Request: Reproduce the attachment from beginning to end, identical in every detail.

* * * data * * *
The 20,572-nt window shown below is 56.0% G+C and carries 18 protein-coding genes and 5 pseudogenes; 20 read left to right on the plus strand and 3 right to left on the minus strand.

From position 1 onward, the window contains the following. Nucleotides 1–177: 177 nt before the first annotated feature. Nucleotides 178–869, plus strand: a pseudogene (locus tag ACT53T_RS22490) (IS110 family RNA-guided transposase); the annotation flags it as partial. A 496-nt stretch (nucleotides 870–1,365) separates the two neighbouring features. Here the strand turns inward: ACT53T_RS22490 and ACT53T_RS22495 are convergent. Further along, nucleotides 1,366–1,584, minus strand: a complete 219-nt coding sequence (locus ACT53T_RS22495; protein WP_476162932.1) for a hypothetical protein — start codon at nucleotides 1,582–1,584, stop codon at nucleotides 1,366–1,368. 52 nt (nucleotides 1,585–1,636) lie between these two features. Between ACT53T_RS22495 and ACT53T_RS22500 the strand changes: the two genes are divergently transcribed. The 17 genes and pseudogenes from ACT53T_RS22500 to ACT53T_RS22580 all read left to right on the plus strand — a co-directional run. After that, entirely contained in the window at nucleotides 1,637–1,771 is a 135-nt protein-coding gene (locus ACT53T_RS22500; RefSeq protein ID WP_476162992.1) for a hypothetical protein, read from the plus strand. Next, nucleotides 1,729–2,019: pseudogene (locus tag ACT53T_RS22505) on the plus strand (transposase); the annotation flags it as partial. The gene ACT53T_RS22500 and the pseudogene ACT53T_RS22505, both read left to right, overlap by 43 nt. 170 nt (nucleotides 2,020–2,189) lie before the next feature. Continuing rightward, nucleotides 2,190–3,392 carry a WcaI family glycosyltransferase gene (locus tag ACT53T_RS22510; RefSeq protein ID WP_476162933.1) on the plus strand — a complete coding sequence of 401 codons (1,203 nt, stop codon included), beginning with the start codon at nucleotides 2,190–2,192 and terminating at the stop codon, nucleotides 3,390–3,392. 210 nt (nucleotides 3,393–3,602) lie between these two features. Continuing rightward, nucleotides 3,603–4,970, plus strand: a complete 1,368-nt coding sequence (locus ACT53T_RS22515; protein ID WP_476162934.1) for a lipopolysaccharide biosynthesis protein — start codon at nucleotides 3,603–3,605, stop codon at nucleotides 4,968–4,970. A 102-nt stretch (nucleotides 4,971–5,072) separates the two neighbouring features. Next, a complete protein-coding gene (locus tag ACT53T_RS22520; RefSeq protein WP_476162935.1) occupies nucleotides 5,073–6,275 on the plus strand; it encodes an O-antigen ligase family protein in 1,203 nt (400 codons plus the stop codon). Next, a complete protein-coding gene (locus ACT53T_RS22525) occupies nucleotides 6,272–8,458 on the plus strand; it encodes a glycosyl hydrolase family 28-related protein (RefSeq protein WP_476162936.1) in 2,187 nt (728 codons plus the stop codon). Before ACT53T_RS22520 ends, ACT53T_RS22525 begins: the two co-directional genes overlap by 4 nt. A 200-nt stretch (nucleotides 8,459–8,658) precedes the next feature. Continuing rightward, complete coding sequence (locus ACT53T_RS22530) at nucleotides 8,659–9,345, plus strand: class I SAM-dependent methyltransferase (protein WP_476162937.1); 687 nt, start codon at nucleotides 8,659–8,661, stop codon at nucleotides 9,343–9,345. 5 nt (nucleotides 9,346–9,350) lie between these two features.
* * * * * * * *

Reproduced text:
The 20,572-nt window shown below is 56.0% G+C and carries 18 protein-coding genes and 5 pseudogenes; 20 read left to right on the plus strand and 3 right to left on the minus strand.

From position 1 onward, the window contains the following. Nucleotides 1–177: 177 nt before the first annotated feature. Nucleotides 178–869, plus strand: a pseudogene (locus tag ACT53T_RS22490) (IS110 family RNA-guided transposase); the annotation flags it as partial. A 496-nt stretch (nucleotides 870–1,365) separates the two neighbouring features. Here the strand turns inward: ACT53T_RS22490 and ACT53T_RS22495 are convergent. Further along, nucleotides 1,366–1,584, minus strand: a complete 219-nt coding sequence (locus ACT53T_RS22495; protein WP_476162932.1) for a hypothetical protein — start codon at nucleotides 1,582–1,584, stop codon at nucleotides 1,366–1,368. 52 nt (nucleotides 1,585–1,636) lie between these two features. Between ACT53T_RS22495 and ACT53T_RS22500 the strand changes: the two genes are divergently transcribed. The 17 genes and pseudogenes from ACT53T_RS22500 to ACT53T_RS22580 all read left to right on the plus strand — a co-directional run. After that, entirely contained in the window at nucleotides 1,637–1,771 is a 135-nt protein-coding gene (locus ACT53T_RS22500; RefSeq protein ID WP_476162992.1) for a hypothetical protein, read from the plus strand. Next, nucleotides 1,729–2,019: pseudogene (locus tag ACT53T_RS22505) on the plus strand (transposase); the annotation flags it as partial. The gene ACT53T_RS22500 and the pseudogene ACT53T_RS22505, both read left to right, overlap by 43 nt. 170 nt (nucleotides 2,020–2,189) lie before the next feature. Continuing rightward, nucleotides 2,190–3,392 carry a WcaI family glycosyltransferase gene (locus tag ACT53T_RS22510; RefSeq protein ID WP_476162933.1) on the plus strand — a complete coding sequence of 401 codons (1,203 nt, stop codon included), beginning with the start codon at nucleotides 2,190–2,192 and terminating at the stop codon, nucleotides 3,390–3,392. 210 nt (nucleotides 3,393–3,602) lie between these two features. Continuing rightward, nucleotides 3,603–4,970, plus strand: a complete 1,368-nt coding sequence (locus ACT53T_RS22515; protein ID WP_476162934.1) for a lipopolysaccharide biosynthesis protein — start codon at nucleotides 3,603–3,605, stop codon at nucleotides 4,968–4,970. A 102-nt stretch (nucleotides 4,971–5,072) separates the two neighbouring features. Next, a complete protein-coding gene (locus tag ACT53T_RS22520; RefSeq protein WP_476162935.1) occupies nucleotides 5,073–6,275 on the plus strand; it encodes an O-antigen ligase family protein in 1,203 nt (400 codons plus the stop codon). Next, a complete protein-coding gene (locus ACT53T_RS22525) occupies nucleotides 6,272–8,458 on the plus strand; it encodes a glycosyl hydrolase family 28-related protein (RefSeq protein WP_476162936.1) in 2,187 nt (728 codons plus the stop codon). Before ACT53T_RS22520 ends, ACT53T_RS22525 begins: the two co-directional genes overlap by 4 nt. A 200-nt stretch (nucleotides 8,459–8,658) precedes the next feature. Continuing rightward, complete coding sequence (locus ACT53T_RS22530) at nucleotides 8,659–9,345, plus strand: class I SAM-dependent methyltransferase (protein WP_476162937.1); 687 nt, start codon at nucleotides 8,659–8,661, stop codon at nucleotides 9,343–9,345. 5 nt (nucleotides 9,346–9,350) lie between these two features.